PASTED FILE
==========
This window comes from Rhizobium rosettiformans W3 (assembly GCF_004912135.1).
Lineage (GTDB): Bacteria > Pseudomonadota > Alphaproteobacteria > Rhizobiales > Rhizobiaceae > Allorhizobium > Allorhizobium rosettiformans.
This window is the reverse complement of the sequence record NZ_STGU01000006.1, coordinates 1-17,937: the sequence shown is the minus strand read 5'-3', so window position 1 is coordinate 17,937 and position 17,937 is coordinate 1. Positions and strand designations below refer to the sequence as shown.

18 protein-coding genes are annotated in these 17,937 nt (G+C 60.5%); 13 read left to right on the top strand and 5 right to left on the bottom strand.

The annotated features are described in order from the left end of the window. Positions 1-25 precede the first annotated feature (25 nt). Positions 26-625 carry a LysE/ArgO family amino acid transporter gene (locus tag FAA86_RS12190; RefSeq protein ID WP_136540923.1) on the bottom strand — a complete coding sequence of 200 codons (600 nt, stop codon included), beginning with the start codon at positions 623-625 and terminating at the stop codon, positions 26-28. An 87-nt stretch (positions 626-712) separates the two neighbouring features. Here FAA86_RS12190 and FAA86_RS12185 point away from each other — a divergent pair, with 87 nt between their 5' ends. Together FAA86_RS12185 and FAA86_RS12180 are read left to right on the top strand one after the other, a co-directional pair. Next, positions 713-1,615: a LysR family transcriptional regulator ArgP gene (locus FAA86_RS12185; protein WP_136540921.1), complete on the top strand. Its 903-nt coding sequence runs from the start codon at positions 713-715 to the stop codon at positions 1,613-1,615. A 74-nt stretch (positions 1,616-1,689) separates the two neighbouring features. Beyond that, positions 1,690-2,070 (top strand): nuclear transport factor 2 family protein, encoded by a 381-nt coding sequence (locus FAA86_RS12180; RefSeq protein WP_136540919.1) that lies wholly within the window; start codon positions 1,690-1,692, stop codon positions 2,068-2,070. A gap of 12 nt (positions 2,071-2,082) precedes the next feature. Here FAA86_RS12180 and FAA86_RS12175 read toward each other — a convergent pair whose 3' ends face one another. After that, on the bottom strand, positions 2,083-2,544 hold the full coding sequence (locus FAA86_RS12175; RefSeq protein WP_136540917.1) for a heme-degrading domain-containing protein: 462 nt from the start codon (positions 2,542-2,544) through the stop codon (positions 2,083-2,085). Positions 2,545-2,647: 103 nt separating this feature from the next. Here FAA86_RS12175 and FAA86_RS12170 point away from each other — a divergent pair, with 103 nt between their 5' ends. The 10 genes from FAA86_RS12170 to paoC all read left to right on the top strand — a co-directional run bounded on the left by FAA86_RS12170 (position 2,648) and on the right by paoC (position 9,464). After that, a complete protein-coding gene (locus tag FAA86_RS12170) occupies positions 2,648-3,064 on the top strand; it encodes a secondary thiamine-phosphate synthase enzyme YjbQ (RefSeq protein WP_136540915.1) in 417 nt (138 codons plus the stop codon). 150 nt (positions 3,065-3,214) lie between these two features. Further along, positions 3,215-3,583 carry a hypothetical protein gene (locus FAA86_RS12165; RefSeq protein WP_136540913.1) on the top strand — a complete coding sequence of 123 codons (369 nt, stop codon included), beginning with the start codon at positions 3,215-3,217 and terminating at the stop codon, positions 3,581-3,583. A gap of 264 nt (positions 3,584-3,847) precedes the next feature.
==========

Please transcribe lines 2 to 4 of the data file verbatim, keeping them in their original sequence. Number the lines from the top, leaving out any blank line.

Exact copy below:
Lineage (GTDB): Bacteria > Pseudomonadota > Alphaproteobacteria > Rhizobiales > Rhizobiaceae > Allorhizobium > Allorhizobium rosettiformans.
This window is the reverse complement of the sequence record NZ_STGU01000006.1, coordinates 1-17,937: the sequence shown is the minus strand read 5'-3', so window position 1 is coordinate 17,937 and position 17,937 is coordinate 1. Positions and strand designations below refer to the sequence as shown.

18 protein-coding genes are annotated in these 17,937 nt (G+C 60.5%); 13 read left to right on the top strand and 5 right to left on the bottom strand.